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PC Gamer
PC Gamer
Ted Litchfield

No Man's Sky lead Sean Murray celebrates a 1% improvement in Steam reviews because each point is just that much harder to earn than the last

No Man's Sky Echoes update key art.

As reported by GamesRadar, Hello Games head Sean Murray took to Twitter to celebrate No Man's Sky clawing another point in its "All Reviews" rating on Steam to 78% positive, noting that as time goes on and more reviews are added, each tick up is harder to earn.

"Guys we just ticked up to 78% positive in All Reviews," Murray wrote. "2021 we hit mostly positve (70%) which took five years. Mathematically each % point is much harder to gain than the last⁠—I never thought it possible, but guys we might hit 'Very Positive' (80%) one day."

That insight into the lifetime evolution of a game's Steam review score is fascinating to me⁠—right at a game's release it can be such a fluid thing, vacillating wildly in response to reviews, discourse, microtransaction controversies, made-up controversies, you name it. Eight years on and with nearly 224,000 reviews in the bank, the needle is just that difficult to move for Hello Games and No Man's Sky.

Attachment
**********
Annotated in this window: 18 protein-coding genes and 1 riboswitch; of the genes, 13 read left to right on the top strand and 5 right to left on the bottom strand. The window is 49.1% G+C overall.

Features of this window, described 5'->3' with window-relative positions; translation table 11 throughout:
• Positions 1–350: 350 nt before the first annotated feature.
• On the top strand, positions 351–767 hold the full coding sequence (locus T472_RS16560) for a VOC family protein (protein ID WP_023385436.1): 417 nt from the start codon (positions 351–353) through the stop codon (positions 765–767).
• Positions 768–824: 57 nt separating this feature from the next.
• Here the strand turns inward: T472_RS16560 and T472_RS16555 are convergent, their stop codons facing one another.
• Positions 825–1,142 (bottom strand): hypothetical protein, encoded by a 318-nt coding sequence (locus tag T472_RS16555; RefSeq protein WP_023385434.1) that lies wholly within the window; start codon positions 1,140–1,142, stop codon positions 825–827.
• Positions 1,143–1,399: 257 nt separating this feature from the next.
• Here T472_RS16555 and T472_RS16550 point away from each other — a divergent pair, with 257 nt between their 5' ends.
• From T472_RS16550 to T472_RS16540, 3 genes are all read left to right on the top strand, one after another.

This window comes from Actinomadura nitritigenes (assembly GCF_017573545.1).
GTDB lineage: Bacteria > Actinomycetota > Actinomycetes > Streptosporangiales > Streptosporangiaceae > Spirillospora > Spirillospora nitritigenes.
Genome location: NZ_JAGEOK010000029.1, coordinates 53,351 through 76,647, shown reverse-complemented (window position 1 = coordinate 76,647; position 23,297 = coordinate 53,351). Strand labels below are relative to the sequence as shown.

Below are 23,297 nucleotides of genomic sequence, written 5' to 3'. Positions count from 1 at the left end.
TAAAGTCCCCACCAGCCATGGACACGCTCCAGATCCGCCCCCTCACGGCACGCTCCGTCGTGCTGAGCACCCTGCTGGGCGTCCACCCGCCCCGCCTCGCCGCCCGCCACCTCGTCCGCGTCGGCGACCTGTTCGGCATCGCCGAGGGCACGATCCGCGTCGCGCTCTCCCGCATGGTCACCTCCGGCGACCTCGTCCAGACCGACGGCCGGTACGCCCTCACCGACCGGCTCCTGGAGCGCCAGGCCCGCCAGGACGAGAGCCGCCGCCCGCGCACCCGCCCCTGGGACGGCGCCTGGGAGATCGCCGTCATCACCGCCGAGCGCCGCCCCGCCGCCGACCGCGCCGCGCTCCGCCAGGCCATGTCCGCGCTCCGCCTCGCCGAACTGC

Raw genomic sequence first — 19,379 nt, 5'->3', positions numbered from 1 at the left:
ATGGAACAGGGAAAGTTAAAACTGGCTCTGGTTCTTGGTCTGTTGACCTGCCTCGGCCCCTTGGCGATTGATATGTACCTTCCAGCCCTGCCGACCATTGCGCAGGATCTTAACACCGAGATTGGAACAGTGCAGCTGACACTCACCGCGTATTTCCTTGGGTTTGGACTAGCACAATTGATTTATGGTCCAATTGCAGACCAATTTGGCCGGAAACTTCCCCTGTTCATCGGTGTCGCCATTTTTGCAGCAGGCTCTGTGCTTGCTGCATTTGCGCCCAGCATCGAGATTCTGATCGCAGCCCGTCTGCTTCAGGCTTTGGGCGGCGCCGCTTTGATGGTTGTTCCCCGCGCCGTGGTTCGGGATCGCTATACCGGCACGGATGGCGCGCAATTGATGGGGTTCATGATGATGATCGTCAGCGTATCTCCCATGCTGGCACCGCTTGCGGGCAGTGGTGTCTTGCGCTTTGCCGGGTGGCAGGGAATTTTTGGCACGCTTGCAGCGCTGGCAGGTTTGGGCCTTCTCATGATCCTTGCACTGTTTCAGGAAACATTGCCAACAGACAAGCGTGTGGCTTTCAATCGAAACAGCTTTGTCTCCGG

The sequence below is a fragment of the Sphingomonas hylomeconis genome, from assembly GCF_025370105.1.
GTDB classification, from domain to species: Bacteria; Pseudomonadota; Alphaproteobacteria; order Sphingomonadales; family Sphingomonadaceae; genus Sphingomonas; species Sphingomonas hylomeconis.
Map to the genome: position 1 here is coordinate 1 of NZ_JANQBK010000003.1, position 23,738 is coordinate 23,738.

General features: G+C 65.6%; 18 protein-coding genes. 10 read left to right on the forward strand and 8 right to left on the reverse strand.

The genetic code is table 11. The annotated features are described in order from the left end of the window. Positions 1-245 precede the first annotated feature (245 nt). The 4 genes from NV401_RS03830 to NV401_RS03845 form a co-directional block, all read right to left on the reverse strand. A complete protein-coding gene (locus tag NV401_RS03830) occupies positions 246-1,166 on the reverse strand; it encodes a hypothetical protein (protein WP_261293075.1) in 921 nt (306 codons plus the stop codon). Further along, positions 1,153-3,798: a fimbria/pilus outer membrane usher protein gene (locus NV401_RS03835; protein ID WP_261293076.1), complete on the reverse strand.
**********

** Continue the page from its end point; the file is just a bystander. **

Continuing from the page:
An 80% score would be a great symbolic win for the once-embattled space sim and its developer, but it's not nearly as existentially important for Hello Games as it might be for other devs on Steam. No Man's Sky and its redemption arc are a pretty known quantity for gamers at this point, and the game's already sold extremely well. For more obscure developers, positive reviews and wishlists are key metrics that translate directly into sales, with algorithmic discovery being necessary to cut through the cacophony of new releases on the platform.

Here's hoping that the studio's follow-up, Light No Fire, has a shorter path to acclaim⁠—maybe it'll just be good, no "redemption arc" necessary. Murray seems to be playing to his reputation for grandiose claims with the "Earth-sized" upcoming RPG, but as PCG executive editor Tyler Wilde has pointed out, did we really want or expect a sober, chastened Murray to come out and say "Hey guys, we're just making a normal one this time." 

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